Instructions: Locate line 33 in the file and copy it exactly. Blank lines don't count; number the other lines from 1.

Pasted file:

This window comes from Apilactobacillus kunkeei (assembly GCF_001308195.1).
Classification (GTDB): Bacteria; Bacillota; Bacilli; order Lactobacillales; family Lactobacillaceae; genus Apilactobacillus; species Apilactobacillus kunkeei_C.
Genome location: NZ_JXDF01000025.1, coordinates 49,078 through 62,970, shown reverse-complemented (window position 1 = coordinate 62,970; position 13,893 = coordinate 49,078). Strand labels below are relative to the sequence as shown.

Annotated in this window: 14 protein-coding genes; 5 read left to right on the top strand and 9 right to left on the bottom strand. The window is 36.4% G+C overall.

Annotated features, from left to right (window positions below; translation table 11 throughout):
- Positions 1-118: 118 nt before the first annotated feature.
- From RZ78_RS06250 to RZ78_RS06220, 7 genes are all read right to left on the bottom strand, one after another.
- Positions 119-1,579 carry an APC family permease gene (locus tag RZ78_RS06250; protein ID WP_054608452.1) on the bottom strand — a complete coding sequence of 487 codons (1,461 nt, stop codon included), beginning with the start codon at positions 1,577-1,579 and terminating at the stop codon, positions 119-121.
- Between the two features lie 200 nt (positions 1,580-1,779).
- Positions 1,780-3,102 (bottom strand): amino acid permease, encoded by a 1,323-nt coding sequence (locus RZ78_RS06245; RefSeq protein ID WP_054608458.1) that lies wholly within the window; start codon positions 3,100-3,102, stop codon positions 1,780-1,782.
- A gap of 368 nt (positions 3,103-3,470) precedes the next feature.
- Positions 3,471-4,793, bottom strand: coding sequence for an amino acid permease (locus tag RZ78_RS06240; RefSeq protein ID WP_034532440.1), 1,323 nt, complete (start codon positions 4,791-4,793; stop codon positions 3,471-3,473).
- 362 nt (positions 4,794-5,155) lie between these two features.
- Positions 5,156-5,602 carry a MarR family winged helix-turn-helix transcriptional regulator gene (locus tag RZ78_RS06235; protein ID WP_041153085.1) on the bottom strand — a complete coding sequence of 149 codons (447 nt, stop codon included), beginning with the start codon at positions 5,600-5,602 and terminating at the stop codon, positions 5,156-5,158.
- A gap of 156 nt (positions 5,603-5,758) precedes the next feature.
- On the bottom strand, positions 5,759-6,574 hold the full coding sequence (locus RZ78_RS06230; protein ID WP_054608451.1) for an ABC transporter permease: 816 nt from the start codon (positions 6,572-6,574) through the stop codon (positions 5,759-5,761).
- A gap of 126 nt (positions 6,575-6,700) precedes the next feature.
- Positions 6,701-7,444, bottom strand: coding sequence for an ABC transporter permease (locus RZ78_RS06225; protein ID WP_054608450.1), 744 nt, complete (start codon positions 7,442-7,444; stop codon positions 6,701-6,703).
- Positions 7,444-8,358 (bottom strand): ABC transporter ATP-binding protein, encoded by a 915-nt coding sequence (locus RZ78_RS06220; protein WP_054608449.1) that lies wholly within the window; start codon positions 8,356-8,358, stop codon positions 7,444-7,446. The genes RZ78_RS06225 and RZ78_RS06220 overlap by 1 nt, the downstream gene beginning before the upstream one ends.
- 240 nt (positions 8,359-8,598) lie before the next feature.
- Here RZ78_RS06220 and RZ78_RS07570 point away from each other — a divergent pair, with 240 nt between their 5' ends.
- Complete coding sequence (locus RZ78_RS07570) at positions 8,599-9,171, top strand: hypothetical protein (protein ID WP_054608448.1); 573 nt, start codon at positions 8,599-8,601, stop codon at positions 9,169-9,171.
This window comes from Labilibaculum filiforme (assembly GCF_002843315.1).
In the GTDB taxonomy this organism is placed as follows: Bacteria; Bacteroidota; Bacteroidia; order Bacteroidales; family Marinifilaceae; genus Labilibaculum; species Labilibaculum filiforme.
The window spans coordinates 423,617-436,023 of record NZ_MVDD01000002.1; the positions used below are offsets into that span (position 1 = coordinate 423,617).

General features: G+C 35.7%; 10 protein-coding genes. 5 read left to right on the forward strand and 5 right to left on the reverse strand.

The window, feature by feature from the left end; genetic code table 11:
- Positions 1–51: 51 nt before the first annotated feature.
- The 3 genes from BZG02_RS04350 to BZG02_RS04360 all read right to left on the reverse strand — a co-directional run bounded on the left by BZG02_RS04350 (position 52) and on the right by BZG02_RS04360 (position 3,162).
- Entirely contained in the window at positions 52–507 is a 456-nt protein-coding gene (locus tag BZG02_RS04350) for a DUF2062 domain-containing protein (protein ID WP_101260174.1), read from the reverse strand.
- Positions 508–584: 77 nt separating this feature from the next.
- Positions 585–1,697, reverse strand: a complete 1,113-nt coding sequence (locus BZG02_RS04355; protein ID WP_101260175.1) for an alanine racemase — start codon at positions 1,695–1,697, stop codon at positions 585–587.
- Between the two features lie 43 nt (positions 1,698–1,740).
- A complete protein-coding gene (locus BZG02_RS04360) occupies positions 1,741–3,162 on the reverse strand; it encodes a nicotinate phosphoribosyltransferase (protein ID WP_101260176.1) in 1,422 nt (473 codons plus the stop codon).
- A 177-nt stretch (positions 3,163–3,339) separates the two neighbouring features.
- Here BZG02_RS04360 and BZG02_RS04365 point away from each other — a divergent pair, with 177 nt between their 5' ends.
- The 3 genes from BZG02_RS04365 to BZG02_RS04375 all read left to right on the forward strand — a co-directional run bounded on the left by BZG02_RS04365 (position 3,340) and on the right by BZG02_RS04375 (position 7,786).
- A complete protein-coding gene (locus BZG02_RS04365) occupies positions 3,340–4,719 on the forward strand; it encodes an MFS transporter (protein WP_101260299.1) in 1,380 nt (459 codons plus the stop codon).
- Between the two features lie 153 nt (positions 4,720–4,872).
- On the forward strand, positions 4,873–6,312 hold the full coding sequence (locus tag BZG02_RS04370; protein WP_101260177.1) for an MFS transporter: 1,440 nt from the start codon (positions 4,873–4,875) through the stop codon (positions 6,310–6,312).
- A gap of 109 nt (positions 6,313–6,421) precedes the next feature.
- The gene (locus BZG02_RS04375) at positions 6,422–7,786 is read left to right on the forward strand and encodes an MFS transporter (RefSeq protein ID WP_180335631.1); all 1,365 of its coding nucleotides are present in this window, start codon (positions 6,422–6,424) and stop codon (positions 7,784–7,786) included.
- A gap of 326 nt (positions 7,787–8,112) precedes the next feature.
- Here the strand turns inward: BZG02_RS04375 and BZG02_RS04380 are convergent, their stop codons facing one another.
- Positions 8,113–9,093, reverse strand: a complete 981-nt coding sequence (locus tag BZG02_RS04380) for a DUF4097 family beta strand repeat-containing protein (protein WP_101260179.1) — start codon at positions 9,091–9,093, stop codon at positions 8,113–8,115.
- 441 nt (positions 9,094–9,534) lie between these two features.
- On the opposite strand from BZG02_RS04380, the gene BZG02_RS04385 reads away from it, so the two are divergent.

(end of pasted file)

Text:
- Between the two features lie 43 nt (positions 1,698–1,740).